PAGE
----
I think for most people it is probably directly related to how much money they have to spend

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    Default Re: What price level and up gets you a "lifelong keeper" mandolin

    One of the oft repeated comparisons is that you should expect to pay twice as much for an archtop mandolin as you would for its equivalent flattop guitar. So if your Martin is $1300, then your number would be $2600.
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    Default Re: What price level and up gets you a "lifelong keeper" mandolin

    Hmmmm ..... your style your technique your ears .... all add up to your keeper. IMO a 0015 is a mid grade instrument. A mid grade instrument should play in tune up the neck, have good workmanship and materials, be reasonably priced and have or be able to have good playability. For you a keeper. A mandolin of the same level of quality will be an upper grade Eastman or Kentucky. Something in the neighborhood of 2000.00$ used. Good luck in your search.
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    Registered Muser dang's Avatar
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    Default Re: What price level and up gets you a "lifelong keeper" mandolin

    Quote Originally Posted by J.R. Jersey View Post

    My question is, assuming you're a serious player who cares about such things, at what price range or tier do you start getting "lifelong keeper" mandolins? In other words, around what price do you start dealing with mandolins which you would never feel the need to upgrade from in terms of sound, playability, and functionality?
    I feel you can probably get a “lifelong keeper” around the 2-3k range mentioned by others above, but if you keep looking at the classifieds you’ll always feel the need to upgrade!
    I should be pickin' rather than postin'

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    Registered User Jill McAuley's Avatar
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    Default Re: What price level and up gets you a "lifelong keeper" mandolin

    Quote Originally Posted by Dagger Gordon View Post
    You are someone who has changed your instruments quite a lot, it seems to me Jill. However I get the impression you're fairly settled at the moment?
    Aye, definitely settled on the Girouard, nothing turning my head at all now as it's got everything I want in a mandolin - playability and great sound in bucketloads, not to mention easy on the eye!
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    Default Re: What price level and up gets you a "lifelong keeper" mandolin

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    Default Re: What price level and up gets you a "lifelong keeper" mandolin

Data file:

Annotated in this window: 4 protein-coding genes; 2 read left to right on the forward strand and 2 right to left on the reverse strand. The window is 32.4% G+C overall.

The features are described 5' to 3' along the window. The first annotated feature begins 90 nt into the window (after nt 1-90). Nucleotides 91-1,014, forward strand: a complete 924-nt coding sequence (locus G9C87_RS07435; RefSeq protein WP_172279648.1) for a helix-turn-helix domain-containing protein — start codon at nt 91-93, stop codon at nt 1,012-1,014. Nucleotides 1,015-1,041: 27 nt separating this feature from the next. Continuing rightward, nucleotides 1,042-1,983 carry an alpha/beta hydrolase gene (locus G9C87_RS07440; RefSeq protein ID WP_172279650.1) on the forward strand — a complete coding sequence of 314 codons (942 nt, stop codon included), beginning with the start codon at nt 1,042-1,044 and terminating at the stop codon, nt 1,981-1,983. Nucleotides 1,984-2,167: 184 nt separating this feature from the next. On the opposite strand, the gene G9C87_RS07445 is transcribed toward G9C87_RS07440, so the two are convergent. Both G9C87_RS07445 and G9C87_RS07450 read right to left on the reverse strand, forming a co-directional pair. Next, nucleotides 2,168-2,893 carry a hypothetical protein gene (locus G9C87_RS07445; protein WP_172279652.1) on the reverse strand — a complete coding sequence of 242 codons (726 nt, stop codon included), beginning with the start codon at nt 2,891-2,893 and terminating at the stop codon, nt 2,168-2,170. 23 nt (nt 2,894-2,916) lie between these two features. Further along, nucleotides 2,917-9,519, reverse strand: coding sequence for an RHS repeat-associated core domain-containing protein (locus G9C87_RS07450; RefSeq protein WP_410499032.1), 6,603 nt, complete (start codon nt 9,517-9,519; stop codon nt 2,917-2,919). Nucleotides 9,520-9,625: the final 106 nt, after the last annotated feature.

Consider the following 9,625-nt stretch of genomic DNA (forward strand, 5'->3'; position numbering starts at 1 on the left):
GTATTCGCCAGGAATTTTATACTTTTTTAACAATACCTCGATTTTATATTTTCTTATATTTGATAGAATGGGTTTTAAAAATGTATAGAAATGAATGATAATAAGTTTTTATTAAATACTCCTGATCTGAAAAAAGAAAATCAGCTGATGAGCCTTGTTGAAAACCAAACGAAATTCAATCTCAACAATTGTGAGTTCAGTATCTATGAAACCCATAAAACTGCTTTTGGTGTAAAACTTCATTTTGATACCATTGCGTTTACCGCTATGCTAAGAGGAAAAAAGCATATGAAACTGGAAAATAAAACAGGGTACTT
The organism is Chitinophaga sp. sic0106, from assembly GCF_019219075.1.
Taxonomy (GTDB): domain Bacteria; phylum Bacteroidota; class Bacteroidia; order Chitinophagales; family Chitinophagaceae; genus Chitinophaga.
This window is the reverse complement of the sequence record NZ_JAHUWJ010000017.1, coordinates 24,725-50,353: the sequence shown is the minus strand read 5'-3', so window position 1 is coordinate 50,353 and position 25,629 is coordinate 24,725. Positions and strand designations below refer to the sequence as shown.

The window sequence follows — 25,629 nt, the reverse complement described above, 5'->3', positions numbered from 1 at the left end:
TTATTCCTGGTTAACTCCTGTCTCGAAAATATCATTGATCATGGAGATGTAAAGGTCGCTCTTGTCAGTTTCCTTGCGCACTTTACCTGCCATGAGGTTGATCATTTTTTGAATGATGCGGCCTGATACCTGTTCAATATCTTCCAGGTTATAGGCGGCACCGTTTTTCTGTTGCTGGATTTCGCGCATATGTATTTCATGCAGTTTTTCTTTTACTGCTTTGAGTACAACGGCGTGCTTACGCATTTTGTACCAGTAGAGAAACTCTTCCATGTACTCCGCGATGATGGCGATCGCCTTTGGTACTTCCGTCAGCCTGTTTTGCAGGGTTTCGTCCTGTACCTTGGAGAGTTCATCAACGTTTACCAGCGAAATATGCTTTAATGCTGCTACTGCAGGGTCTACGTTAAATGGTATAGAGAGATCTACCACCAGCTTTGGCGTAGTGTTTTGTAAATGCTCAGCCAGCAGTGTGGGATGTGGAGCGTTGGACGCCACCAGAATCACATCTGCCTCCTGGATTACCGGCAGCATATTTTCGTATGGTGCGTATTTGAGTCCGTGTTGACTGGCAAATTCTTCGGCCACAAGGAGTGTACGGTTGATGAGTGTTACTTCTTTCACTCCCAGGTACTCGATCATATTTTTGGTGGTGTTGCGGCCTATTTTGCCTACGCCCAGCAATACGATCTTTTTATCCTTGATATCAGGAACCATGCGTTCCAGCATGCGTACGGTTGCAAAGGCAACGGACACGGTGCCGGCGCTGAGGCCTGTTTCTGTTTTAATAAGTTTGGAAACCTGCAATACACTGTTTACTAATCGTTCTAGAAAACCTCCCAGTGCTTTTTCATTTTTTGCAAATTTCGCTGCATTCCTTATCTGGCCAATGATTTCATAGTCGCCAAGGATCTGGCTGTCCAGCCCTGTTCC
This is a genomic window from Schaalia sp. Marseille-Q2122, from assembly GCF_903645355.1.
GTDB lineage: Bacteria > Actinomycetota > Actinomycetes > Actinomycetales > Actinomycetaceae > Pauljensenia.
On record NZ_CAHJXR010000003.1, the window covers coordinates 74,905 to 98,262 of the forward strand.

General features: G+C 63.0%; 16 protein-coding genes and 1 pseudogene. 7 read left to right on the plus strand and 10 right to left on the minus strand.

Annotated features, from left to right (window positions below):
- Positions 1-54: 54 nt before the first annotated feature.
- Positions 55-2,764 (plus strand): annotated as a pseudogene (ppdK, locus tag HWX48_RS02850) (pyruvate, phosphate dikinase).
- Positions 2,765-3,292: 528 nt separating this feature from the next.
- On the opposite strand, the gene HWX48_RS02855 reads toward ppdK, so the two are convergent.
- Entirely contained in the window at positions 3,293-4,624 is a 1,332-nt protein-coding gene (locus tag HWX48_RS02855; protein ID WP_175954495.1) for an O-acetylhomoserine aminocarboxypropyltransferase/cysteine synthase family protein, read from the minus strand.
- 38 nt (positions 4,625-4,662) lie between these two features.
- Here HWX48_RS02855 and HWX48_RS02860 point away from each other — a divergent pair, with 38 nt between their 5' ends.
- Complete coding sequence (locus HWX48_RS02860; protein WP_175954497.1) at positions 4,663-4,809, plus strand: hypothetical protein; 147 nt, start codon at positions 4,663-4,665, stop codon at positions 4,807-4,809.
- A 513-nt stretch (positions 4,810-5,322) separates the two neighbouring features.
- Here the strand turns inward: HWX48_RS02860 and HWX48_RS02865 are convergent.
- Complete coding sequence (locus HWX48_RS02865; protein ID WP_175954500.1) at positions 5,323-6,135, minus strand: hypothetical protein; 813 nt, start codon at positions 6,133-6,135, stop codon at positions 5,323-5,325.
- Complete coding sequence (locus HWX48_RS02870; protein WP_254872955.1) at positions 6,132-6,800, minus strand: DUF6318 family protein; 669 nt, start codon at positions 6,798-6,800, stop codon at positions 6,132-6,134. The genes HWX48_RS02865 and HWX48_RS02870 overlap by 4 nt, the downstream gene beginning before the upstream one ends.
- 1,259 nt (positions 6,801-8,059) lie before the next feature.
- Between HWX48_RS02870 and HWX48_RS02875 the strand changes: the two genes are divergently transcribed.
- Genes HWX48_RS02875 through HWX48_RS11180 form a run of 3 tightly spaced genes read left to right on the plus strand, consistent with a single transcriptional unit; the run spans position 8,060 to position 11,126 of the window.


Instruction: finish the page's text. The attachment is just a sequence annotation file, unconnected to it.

Quote Originally Posted by Southern Man View Post
    I think for most people it is probably directly related to how much money they have to spend
    This rings true to me.

    If I ever was truly flush with cash I would buy a mandolin from a maker whose instruments regularly resell in the $4500-5500 range. If that day never comes I know that there are some very fine mandolins in the $2500-2800 bracket that would serve me just as well.
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  18. #15
    Registered User lowtone2's Avatar
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    Default Re: What price level and up gets you a "lifelong keeper" mandolin

    I have an A5 from a builder who guarantees his instruments for the life of the builder. Since he's at least 20 years younger than me, it should last well beyond my lifetime.

  19. #16
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    Default Re: What price level and up gets you a "lifelong keeper" mandolin

    Quote Originally Posted by Southern Man View Post
    ... for most people it is ... related to how much money they have to spend
    While that's part of the equation, there's also how much money you feel comfortable spending.

    Realistically, any of us who can afford a new car every so often (I run 'em to 100K miles or so) can probably afford almost any quality of mandolin short of the top 1% (Gibson-type Loar or new, say, Dudenbostel). But HALF the price of that new Dudenbostel gets you a wide selection of incredibly high quality, and all you have to do is keep your old car going for an extra 3 or 4 years.

    Fortunately for me, even being sortta "comfortable" here in retirement, I'm also comfortable with the quality-but-moderate-bucks mandos that I have: '90s Flatiron F, '17 Gibson A-1, '50s Martin A, '20s Stromberg-Voisinet.

    Amusing coincidence, prior to mandolicity, is the '72 "pre-distressed" D-35 that I bought in '90 as a stopgap until I found the just-right HD-28. Eventually, with none of the issues that '72 Martins are supposed to have, it became firmly entrenched as my "lifetime" guitar... ya know, the ole "pry it from my cold dead hands" routine.